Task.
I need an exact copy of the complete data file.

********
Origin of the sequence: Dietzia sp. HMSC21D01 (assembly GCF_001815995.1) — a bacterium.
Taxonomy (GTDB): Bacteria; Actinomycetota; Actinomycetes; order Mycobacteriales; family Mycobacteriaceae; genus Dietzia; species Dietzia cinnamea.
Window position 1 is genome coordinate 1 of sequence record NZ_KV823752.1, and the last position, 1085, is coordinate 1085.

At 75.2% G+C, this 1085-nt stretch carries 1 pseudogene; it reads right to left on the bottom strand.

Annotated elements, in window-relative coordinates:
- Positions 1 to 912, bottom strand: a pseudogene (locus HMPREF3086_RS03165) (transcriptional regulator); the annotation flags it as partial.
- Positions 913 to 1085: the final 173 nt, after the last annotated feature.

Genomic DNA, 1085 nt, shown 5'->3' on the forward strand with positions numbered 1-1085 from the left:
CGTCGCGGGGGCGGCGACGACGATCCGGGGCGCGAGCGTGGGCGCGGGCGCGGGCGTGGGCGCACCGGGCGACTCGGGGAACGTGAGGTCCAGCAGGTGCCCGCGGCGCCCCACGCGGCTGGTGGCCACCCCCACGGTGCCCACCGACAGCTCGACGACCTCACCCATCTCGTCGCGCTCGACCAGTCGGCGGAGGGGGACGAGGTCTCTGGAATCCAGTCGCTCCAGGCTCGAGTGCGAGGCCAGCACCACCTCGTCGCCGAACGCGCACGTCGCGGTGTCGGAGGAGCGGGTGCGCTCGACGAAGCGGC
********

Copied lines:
Origin of the sequence: Dietzia sp. HMSC21D01 (assembly GCF_001815995.1) — a bacterium.
Taxonomy (GTDB): Bacteria; Actinomycetota; Actinomycetes; order Mycobacteriales; family Mycobacteriaceae; genus Dietzia; species Dietzia cinnamea.
Window position 1 is genome coordinate 1 of sequence record NZ_KV823752.1, and the last position, 1085, is coordinate 1085.

At 75.2% G+C, this 1085-nt stretch carries 1 pseudogene; it reads right to left on the bottom strand.

Annotated elements, in window-relative coordinates:
- Positions 1 to 912, bottom strand: a pseudogene (locus HMPREF3086_RS03165) (transcriptional regulator); the annotation flags it as partial.
- Positions 913 to 1085: the final 173 nt, after the last annotated feature.

Genomic DNA, 1085 nt, shown 5'->3' on the forward strand with positions numbered 1-1085 from the left:
CGTCGCGGGGGCGGCGACGACGATCCGGGGCGCGAGCGTGGGCGCGGGCGCGGGCGTGGGCGCACCGGGCGACTCGGGGAACGTGAGGTCCAGCAGGTGCCCGCGGCGCCCCACGCGGCTGGTGGCCACCCCCACGGTGCCCACCGACAGCTCGACGACCTCACCCATCTCGTCGCGCTCGACCAGTCGGCGGAGGGGGACGAGGTCTCTGGAATCCAGTCGCTCCAGGCTCGAGTGCGAGGCCAGCACCACCTCGTCGCCGAACGCGCACGTCGCGGTGTCGGAGGAGCGGGTGCGCTCGACGAAGCGGC